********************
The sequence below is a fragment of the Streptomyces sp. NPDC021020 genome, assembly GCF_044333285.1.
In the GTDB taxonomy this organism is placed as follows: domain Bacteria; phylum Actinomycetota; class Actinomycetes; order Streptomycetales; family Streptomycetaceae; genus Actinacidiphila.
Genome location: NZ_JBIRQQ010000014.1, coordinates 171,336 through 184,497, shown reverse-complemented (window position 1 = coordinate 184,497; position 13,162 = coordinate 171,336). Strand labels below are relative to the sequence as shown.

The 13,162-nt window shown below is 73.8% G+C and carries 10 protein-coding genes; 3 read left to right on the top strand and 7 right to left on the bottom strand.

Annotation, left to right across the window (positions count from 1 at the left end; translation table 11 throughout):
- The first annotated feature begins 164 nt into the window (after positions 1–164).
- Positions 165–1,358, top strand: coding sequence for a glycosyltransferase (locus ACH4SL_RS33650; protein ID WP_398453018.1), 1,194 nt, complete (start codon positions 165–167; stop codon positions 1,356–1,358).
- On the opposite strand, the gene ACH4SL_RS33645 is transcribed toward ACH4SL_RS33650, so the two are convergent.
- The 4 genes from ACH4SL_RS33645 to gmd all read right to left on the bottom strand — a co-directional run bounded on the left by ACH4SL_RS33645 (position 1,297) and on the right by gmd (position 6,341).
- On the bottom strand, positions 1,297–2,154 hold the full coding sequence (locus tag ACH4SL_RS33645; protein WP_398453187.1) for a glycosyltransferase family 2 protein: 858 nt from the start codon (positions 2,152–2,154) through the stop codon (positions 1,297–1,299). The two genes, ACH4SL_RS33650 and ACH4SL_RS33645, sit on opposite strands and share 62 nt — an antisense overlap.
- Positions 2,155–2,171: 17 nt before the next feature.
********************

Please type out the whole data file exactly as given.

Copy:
The sequence below is a fragment of the Streptomyces sp. NPDC021020 genome, assembly GCF_044333285.1.
In the GTDB taxonomy this organism is placed as follows: domain Bacteria; phylum Actinomycetota; class Actinomycetes; order Streptomycetales; family Streptomycetaceae; genus Actinacidiphila.
Genome location: NZ_JBIRQQ010000014.1, coordinates 171,336 through 184,497, shown reverse-complemented (window position 1 = coordinate 184,497; position 13,162 = coordinate 171,336). Strand labels below are relative to the sequence as shown.

The 13,162-nt window shown below is 73.8% G+C and carries 10 protein-coding genes; 3 read left to right on the top strand and 7 right to left on the bottom strand.

Annotation, left to right across the window (positions count from 1 at the left end; translation table 11 throughout):
- The first annotated feature begins 164 nt into the window (after positions 1–164).
- Positions 165–1,358, top strand: coding sequence for a glycosyltransferase (locus ACH4SL_RS33650; protein ID WP_398453018.1), 1,194 nt, complete (start codon positions 165–167; stop codon positions 1,356–1,358).
- On the opposite strand, the gene ACH4SL_RS33645 is transcribed toward ACH4SL_RS33650, so the two are convergent.
- The 4 genes from ACH4SL_RS33645 to gmd all read right to left on the bottom strand — a co-directional run bounded on the left by ACH4SL_RS33645 (position 1,297) and on the right by gmd (position 6,341).
- On the bottom strand, positions 1,297–2,154 hold the full coding sequence (locus tag ACH4SL_RS33645; protein WP_398453187.1) for a glycosyltransferase family 2 protein: 858 nt from the start codon (positions 2,152–2,154) through the stop codon (positions 1,297–1,299). The two genes, ACH4SL_RS33650 and ACH4SL_RS33645, sit on opposite strands and share 62 nt — an antisense overlap.
- Positions 2,155–2,171: 17 nt before the next feature.